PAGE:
Recap of the unity protest


Photo by Maggie Bychurch

On Wednesday morning at 10:30 a.m, a protest put on by an anonymous student was held in front of the Student Union.

One of the students who voiced their opinion at the protest concerning the recent issues on campus was Mass Communication major Janetta Duckett.

Duckett said she was inspired to attend the protest after seeing all the students from different backgrounds speak up at the SGA meeting regarding negative experiences they have had on campus.

A diverse group of students and administrators attended the meeting, along with University President Jay Clune, Interim Vice President of Student Affairs Dr. Michele Caruso and Chief Diversity and Inclusion Officer Steven Kenney.

“The feeling was indescribable. Seeing that level of support was the definition of unity and something the word proud could never even begin to embody,” Duckett said.

Duckett said the goal of this was for the students on campus to feel represented and comfortable enough to speak knowing that someone would be there to support them. She said she wants everyone to feel welcome to address any comments, questions, or concerns regarding why they feel the way they do.

Before attending the protest, Duckett sent an email to her employer requesting a day off. The email resulted in a miscommunication which made Duckett lose her job.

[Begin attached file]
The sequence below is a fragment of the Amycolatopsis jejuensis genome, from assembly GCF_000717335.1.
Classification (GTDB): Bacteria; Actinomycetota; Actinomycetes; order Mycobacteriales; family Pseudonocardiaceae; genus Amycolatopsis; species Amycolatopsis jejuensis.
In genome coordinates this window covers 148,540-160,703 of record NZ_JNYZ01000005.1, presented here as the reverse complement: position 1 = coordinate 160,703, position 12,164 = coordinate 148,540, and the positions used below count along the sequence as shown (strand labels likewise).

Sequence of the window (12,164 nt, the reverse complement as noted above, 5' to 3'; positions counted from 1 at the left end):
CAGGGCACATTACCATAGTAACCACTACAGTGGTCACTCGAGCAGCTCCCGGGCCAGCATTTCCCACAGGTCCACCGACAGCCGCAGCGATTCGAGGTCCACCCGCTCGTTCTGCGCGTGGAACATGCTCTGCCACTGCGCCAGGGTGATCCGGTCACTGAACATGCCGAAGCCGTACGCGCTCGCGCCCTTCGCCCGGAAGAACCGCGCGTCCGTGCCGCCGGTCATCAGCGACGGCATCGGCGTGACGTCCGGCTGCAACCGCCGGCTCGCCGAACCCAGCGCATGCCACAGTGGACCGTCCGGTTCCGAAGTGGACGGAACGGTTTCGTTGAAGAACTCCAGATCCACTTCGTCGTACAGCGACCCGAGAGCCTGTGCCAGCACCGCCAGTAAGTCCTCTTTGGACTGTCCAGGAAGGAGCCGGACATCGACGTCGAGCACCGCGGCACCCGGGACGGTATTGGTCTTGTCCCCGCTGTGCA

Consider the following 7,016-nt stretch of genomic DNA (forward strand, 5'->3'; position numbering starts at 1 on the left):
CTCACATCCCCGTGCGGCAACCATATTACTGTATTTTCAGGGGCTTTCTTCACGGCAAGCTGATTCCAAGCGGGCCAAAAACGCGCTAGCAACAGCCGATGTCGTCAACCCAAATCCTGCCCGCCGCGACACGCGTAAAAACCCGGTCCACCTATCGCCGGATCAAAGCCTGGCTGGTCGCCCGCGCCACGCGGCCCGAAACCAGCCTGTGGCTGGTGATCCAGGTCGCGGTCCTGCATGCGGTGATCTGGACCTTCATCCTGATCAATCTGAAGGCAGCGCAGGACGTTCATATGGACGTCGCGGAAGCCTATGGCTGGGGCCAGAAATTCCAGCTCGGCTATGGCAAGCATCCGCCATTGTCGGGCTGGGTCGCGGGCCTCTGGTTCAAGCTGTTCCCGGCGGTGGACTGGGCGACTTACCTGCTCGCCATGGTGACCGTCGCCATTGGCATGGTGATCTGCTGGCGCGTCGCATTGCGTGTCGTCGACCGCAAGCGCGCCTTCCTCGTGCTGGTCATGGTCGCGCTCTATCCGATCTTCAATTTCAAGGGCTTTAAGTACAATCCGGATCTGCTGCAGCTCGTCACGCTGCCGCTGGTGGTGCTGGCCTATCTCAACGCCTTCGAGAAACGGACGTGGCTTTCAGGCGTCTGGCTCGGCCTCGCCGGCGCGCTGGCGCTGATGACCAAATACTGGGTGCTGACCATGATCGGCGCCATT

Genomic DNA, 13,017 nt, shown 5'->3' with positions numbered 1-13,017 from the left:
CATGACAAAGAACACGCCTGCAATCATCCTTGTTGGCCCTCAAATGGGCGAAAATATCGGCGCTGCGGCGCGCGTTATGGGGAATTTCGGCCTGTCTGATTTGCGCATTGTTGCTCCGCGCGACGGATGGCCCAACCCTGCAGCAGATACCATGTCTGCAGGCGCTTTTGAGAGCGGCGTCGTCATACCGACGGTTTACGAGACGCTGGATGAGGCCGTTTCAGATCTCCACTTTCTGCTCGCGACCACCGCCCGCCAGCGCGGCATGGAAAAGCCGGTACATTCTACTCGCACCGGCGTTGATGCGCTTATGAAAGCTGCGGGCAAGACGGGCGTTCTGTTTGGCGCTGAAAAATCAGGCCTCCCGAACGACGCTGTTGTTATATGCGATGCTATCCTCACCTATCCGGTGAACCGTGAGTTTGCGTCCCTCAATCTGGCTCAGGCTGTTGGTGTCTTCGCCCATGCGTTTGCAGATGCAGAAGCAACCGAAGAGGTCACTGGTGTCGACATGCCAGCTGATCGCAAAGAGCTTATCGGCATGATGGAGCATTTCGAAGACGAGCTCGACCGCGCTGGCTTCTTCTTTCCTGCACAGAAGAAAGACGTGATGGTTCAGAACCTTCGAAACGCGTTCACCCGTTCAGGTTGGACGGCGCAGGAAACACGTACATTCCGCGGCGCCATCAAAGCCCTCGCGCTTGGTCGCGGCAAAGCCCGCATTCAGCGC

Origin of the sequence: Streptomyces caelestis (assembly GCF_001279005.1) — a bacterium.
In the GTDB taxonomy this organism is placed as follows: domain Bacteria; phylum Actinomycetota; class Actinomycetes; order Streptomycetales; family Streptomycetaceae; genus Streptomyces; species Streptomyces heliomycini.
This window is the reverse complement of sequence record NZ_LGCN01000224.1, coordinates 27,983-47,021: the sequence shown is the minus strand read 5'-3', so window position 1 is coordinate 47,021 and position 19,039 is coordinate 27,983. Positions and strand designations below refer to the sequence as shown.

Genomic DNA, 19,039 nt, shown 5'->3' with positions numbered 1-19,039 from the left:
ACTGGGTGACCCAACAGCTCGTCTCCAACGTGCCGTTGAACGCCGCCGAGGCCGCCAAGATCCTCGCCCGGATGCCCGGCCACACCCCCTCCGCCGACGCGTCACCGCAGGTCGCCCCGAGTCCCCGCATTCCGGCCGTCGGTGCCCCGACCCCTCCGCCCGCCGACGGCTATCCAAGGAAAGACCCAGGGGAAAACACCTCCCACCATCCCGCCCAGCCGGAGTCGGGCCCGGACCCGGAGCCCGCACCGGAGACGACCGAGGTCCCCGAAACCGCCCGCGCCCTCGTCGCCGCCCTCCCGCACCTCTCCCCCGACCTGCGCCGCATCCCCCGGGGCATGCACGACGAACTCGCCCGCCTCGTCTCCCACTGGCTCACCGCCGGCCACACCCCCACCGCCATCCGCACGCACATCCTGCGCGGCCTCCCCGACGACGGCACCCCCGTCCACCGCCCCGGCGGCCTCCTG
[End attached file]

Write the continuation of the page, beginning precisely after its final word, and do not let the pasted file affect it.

“Basically, I sent the email so my absence from work wouldn’t be a no call/no show. I also was trying to express the fact that I was addressing my concerns as a student who was displeased with how things are going on this campus. I am a student at Nicholls State University before I am an employee. I am not willing to be an employee for Nicholls State University if my wishes are not respected or supported as a student on this campus,” Duckett said.

Duckett said she thinks Nicholls is more than capable of making changes. She also said she knows that changes cannot happen overnight, but that she believes they are taking the steps to get things done instead of just continuously “having a conversation.”

“I would personally like to see the university transform into a place where all students feel welcomed and accepted. I would also like things to be handled with better communication, comprehension and compassion,” Duckett said.

Another topic brought up at the protest was the issue of women’s rights due to the “Vote Yes on 1” chalking that was also made. This conversation was spearheaded by freshman Secondary Education major and SGA Senator-at-Large Miranda Danos.

“I have been on both sides of the argument regarding abortion,” Danos said. “After further educating myself on the topic, I found it very hypocritical to call myself a feminist and not support abortion.”

Danos reflected on her position as an SGA official, saying she feels a responsibility to fight for student rights as much as possible.

“We just want the student body to know that we are on their side no matter what,” Danos said. “We aren’t composed of doctors and administrators; we are composed of students. Whether or not we personally experience the same injustices, we can empathize with the students when they feel an injustice and search for a solution together.”

Follow The Nicholls Worth for more updates as we continue to develop this story with the Nicholls administration next week.